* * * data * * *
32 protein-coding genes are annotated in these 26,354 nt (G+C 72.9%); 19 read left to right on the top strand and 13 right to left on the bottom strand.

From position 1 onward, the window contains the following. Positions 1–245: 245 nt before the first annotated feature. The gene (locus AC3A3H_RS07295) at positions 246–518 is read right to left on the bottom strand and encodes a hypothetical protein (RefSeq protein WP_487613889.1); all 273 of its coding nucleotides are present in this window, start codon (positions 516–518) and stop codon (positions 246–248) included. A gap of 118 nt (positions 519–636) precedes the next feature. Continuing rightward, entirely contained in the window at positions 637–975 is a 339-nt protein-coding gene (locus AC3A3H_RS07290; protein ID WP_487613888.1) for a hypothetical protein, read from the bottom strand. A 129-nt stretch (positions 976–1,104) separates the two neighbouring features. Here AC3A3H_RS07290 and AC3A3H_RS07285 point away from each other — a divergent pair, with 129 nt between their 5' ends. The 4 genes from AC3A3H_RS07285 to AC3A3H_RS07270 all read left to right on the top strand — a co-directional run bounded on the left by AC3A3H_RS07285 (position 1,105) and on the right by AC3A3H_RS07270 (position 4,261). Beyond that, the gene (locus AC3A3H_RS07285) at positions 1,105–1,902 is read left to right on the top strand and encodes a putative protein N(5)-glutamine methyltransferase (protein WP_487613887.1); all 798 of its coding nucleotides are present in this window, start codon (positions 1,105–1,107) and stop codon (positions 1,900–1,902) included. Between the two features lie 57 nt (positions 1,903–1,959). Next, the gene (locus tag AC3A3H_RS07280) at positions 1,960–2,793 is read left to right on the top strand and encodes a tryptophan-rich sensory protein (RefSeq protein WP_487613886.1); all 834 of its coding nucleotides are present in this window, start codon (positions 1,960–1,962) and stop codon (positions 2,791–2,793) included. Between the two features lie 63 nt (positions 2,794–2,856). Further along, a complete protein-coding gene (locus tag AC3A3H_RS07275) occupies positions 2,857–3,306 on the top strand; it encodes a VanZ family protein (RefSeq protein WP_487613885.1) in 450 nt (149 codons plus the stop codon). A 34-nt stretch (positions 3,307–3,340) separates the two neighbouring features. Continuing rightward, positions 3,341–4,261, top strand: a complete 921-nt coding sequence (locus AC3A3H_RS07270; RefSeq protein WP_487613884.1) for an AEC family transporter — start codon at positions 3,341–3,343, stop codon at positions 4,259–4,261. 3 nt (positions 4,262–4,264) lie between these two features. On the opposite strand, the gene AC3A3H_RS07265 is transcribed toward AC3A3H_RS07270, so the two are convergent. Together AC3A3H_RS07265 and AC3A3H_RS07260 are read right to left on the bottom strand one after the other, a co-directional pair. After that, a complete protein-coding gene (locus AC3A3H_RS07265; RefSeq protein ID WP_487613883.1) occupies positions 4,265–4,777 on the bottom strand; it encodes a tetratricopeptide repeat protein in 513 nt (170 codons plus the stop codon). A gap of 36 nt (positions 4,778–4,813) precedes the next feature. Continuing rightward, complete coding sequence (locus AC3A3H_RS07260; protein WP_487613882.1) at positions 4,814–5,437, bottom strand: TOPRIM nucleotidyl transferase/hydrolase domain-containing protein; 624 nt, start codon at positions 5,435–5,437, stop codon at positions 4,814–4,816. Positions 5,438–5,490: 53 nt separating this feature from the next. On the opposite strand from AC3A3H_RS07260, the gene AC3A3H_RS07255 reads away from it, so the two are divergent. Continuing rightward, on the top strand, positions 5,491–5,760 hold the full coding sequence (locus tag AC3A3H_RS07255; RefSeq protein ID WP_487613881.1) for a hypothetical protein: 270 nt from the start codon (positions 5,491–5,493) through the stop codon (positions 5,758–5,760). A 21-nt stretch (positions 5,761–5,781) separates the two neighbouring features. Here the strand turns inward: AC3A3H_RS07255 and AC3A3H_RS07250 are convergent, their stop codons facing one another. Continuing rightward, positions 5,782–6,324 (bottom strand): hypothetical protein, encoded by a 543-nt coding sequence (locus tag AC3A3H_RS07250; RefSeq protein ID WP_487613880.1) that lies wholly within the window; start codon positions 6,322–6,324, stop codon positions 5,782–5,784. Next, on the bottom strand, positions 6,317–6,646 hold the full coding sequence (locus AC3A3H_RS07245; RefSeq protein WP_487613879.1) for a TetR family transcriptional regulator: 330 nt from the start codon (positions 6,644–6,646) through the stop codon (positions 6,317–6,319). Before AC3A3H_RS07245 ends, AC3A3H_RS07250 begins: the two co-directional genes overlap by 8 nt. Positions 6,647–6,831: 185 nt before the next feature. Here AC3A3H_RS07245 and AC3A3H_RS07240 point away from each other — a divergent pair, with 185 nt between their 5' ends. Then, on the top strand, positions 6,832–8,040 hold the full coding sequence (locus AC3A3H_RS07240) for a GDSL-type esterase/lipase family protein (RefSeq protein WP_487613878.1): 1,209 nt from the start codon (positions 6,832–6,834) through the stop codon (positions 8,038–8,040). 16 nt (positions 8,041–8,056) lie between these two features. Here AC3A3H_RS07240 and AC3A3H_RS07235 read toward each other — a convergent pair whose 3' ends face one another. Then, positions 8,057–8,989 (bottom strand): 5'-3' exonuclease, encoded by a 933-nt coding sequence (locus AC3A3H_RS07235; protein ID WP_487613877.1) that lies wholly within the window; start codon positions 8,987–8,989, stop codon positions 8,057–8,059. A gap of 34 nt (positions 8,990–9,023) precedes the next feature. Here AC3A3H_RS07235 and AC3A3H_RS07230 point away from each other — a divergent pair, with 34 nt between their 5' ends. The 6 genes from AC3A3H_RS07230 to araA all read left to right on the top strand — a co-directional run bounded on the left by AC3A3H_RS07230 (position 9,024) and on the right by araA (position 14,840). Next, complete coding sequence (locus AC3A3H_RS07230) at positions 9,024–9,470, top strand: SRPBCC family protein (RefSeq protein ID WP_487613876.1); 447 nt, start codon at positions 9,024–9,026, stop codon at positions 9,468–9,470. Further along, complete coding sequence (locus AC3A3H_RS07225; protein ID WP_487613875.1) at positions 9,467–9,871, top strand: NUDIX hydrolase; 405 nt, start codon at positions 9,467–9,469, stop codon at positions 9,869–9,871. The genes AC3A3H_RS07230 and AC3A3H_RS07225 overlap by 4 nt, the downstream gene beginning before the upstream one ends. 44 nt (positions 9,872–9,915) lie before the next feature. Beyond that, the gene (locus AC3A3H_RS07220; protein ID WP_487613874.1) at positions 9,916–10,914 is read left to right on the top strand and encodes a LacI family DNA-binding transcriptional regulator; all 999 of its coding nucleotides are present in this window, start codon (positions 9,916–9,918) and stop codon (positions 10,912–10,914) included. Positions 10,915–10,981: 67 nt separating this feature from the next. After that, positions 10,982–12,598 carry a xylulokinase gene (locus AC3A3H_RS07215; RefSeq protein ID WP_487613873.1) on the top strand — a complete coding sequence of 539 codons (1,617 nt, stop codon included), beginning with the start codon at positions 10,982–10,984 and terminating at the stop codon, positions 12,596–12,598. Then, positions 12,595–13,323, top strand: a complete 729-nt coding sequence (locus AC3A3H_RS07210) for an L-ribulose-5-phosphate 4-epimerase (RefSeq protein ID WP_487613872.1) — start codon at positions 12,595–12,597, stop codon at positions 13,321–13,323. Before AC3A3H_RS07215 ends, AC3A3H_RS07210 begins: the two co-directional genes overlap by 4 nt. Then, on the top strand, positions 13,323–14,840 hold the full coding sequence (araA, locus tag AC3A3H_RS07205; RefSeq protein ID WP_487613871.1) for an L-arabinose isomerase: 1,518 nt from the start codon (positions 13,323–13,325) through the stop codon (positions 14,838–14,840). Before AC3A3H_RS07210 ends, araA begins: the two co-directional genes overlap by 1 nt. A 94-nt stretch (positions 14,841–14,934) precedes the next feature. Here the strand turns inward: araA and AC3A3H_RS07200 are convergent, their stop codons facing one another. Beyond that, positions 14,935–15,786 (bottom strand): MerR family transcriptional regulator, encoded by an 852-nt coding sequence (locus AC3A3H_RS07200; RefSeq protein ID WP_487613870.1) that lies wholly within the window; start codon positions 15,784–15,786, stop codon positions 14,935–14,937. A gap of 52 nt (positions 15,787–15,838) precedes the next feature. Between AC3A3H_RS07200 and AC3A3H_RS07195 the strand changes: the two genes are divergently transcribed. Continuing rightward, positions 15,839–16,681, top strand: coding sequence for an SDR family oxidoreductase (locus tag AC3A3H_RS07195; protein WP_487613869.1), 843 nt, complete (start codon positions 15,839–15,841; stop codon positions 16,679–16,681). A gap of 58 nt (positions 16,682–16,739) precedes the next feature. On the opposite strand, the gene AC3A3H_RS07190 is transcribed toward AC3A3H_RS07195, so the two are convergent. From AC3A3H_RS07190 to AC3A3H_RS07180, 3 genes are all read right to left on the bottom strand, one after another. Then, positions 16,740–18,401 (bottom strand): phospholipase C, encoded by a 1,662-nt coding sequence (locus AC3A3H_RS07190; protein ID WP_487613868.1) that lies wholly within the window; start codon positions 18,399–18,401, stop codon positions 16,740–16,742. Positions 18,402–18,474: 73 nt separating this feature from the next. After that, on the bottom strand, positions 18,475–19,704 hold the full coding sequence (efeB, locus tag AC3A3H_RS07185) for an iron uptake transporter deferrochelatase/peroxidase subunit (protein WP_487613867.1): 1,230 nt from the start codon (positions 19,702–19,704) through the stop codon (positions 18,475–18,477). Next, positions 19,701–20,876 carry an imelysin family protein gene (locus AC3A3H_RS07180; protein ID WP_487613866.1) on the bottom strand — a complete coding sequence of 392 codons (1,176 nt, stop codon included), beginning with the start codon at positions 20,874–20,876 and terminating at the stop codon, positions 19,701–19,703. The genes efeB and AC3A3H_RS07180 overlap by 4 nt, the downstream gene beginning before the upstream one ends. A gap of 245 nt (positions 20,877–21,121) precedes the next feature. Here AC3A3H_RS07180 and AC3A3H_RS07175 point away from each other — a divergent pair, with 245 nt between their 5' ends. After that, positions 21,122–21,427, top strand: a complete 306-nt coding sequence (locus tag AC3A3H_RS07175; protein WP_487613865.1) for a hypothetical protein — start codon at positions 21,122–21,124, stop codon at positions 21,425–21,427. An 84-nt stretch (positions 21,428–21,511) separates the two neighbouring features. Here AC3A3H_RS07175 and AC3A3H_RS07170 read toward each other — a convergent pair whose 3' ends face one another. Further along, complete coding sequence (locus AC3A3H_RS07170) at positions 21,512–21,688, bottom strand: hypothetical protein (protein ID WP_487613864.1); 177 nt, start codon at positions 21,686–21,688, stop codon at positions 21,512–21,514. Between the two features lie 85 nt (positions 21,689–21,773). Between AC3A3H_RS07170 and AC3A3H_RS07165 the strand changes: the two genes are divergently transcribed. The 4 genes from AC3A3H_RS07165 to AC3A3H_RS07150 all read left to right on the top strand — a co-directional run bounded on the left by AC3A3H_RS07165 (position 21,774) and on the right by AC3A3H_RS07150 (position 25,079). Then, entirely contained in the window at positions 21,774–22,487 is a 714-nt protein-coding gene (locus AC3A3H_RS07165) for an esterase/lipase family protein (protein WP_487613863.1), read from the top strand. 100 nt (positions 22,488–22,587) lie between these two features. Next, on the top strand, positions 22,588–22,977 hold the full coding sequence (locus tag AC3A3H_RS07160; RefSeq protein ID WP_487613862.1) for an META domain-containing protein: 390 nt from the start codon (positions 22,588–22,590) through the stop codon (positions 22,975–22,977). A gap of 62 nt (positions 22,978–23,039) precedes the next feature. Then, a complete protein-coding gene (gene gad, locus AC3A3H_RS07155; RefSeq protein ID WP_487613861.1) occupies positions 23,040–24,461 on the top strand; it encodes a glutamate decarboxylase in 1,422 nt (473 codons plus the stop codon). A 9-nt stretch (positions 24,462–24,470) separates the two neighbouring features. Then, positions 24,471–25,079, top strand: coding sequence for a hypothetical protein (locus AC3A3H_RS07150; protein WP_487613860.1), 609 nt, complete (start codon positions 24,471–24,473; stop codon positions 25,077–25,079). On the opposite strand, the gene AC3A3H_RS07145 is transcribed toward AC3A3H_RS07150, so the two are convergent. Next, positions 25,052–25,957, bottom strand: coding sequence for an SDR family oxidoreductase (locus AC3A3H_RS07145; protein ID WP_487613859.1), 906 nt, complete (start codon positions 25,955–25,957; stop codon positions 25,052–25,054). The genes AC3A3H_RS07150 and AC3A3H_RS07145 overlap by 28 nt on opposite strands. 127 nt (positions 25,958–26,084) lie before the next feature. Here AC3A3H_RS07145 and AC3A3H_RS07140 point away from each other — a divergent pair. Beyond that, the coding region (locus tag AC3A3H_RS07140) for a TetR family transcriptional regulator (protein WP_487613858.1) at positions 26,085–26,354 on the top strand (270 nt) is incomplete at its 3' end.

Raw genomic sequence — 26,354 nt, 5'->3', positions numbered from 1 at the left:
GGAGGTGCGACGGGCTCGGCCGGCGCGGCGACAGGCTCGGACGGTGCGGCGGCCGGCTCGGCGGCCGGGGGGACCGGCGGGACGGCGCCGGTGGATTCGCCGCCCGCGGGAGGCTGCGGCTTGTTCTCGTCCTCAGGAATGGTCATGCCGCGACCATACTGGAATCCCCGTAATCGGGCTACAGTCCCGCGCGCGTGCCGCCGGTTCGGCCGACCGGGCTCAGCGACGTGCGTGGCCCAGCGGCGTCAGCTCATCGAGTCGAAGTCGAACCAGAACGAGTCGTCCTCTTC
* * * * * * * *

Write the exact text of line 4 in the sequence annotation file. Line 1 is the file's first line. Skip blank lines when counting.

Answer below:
GGAGGTGCGACGGGCTCGGCCGGCGCGGCGACAGGCTCGGACGGTGCGGCGGCCGGCTCGGCGGCCGGGGGGACCGGCGGGACGGCGCCGGTGGATTCGCCGCCCGCGGGAGGCTGCGGCTTGTTCTCGTCCTCAGGAATGGTCATGCCGCGACCATACTGGAATCCCCGTAATCGGGCTACAGTCCCGCGCGCGTGCCGCCGGTTCGGCCGACCGGGCTCAGCGACGTGCGTGGCCCAGCGGCGTCAGCTCATCGAGTCGAAGTCGAACCAGAACGAGTCGTCCTCTTC